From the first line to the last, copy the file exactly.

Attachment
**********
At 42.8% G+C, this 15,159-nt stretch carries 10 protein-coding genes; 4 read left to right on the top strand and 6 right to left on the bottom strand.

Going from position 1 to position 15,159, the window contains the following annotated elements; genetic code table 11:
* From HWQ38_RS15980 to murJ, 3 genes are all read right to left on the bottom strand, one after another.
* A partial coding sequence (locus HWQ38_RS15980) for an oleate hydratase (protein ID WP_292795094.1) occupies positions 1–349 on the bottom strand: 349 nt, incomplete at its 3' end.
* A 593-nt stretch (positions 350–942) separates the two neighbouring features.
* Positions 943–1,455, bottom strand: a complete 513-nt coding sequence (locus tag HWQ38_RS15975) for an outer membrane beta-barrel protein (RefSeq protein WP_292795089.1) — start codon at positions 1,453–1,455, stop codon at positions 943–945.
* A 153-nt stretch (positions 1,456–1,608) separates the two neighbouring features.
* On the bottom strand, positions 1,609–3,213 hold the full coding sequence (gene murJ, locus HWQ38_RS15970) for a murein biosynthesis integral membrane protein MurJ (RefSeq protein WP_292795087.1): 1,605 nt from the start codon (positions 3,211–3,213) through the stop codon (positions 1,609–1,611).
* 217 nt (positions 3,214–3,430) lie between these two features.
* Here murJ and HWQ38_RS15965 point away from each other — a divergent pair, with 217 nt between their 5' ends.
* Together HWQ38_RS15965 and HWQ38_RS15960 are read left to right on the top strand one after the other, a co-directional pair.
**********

At 42.8% G+C, this 15,159-nt stretch carries 10 protein-coding genes; 4 read left to right on the top strand and 6 right to left on the bottom strand.

Going from position 1 to position 15,159, the window contains the following annotated elements; genetic code table 11:
* From HWQ38_RS15980 to murJ, 3 genes are all read right to left on the bottom strand, one after another.
* A partial coding sequence (locus HWQ38_RS15980) for an oleate hydratase (protein ID WP_292795094.1) occupies positions 1–349 on the bottom strand: 349 nt, incomplete at its 3' end.
* A 593-nt stretch (positions 350–942) separates the two neighbouring features.
* Positions 943–1,455, bottom strand: a complete 513-nt coding sequence (locus tag HWQ38_RS15975) for an outer membrane beta-barrel protein (RefSeq protein WP_292795089.1) — start codon at positions 1,453–1,455, stop codon at positions 943–945.
* A 153-nt stretch (positions 1,456–1,608) separates the two neighbouring features.
* On the bottom strand, positions 1,609–3,213 hold the full coding sequence (gene murJ, locus HWQ38_RS15970) for a murein biosynthesis integral membrane protein MurJ (RefSeq protein WP_292795087.1): 1,605 nt from the start codon (positions 3,211–3,213) through the stop codon (positions 1,609–1,611).
* 217 nt (positions 3,214–3,430) lie between these two features.
* Here murJ and HWQ38_RS15965 point away from each other — a divergent pair, with 217 nt between their 5' ends.
* Together HWQ38_RS15965 and HWQ38_RS15960 are read left to right on the top strand one after the other, a co-directional pair.